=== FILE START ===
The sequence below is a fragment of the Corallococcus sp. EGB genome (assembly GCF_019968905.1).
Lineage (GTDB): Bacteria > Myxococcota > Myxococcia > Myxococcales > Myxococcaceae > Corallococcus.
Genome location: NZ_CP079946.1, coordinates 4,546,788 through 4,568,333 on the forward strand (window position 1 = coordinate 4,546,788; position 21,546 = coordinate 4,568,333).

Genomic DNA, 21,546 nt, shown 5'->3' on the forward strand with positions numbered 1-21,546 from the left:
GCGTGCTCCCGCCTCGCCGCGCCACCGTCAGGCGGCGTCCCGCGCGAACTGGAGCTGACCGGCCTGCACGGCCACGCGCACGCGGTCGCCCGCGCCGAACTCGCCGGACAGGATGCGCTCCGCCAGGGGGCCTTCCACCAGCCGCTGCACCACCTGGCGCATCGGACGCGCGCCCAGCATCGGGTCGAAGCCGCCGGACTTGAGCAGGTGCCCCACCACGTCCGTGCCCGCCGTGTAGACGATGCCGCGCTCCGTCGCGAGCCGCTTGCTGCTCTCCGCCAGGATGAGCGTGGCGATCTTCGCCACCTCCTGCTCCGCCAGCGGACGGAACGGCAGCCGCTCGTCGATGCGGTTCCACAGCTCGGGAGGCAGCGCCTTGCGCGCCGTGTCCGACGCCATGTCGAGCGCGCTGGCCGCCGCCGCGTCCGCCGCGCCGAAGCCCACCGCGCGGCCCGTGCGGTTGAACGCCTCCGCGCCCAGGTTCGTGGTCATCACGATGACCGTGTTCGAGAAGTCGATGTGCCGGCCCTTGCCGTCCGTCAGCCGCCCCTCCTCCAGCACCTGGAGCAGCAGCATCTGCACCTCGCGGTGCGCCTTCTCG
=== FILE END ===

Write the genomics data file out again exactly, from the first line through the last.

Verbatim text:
The sequence below is a fragment of the Corallococcus sp. EGB genome (assembly GCF_019968905.1).
Lineage (GTDB): Bacteria > Myxococcota > Myxococcia > Myxococcales > Myxococcaceae > Corallococcus.
Genome location: NZ_CP079946.1, coordinates 4,546,788 through 4,568,333 on the forward strand (window position 1 = coordinate 4,546,788; position 21,546 = coordinate 4,568,333).

Genomic DNA, 21,546 nt, shown 5'->3' on the forward strand with positions numbered 1-21,546 from the left:
GCGTGCTCCCGCCTCGCCGCGCCACCGTCAGGCGGCGTCCCGCGCGAACTGGAGCTGACCGGCCTGCACGGCCACGCGCACGCGGTCGCCCGCGCCGAACTCGCCGGACAGGATGCGCTCCGCCAGGGGGCCTTCCACCAGCCGCTGCACCACCTGGCGCATCGGACGCGCGCCCAGCATCGGGTCGAAGCCGCCGGACTTGAGCAGGTGCCCCACCACGTCCGTGCCCGCCGTGTAGACGATGCCGCGCTCCGTCGCGAGCCGCTTGCTGCTCTCCGCCAGGATGAGCGTGGCGATCTTCGCCACCTCCTGCTCCGCCAGCGGACGGAACGGCAGCCGCTCGTCGATGCGGTTCCACAGCTCGGGAGGCAGCGCCTTGCGCGCCGTGTCCGACGCCATGTCGAGCGCGCTGGCCGCCGCCGCGTCCGCCGCGCCGAAGCCCACCGCGCGGCCCGTGCGGTTGAACGCCTCCGCGCCCAGGTTCGTGGTCATCACGATGACCGTGTTCGAGAAGTCGATGTGCCGGCCCTTGCCGTCCGTCAGCCGCCCCTCCTCCAGCACCTGGAGCAGCAGCATCTGCACCTCGCGGTGCGCCTTCTCG